A New York construction executive was sentenced today in Manhattan federal court to 51 months in prison for evading taxes on more than $1.8 million in bribes he received from building subcontractors.
    [Read More…]
  • Justice Department Settles Claim Against California-Based Staffing Company for Favoring Temporary Visa Workers Over U.S. Workers
    In Crime News
    The Department of Justice announced today that it signed a settlement agreement with AllianceIT, a provider of IT staffing services based in Pleasanton, California. This is the tenth settlement under the Civil Rights Division’s Protecting U.S. Workers Initiative, which is aimed at targeting, investigating, and taking enforcement actions against companies that discriminate against U.S. workers in favor of temporary foreign visa workers.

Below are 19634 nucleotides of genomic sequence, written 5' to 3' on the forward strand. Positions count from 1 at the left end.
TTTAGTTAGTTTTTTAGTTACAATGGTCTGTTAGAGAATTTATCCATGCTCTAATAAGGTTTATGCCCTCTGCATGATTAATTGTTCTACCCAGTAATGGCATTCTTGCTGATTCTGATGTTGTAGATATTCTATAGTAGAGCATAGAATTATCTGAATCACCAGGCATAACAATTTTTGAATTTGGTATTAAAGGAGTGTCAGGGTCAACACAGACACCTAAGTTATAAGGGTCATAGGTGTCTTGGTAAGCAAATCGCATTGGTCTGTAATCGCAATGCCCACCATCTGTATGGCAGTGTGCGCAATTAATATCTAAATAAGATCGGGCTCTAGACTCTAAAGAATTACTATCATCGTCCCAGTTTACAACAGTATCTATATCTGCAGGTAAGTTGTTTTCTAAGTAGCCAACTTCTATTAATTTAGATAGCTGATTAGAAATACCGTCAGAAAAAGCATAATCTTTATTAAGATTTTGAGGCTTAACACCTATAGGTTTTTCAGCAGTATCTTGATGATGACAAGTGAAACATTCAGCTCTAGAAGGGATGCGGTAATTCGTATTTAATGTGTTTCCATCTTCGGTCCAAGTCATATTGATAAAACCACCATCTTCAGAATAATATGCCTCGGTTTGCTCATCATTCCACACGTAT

[Read More…]
  • Disaster Resilience: FEMA Should Take Additional Steps to Streamline Hazard Mitigation Grants and Assess Program Effects
    In U.S GAO News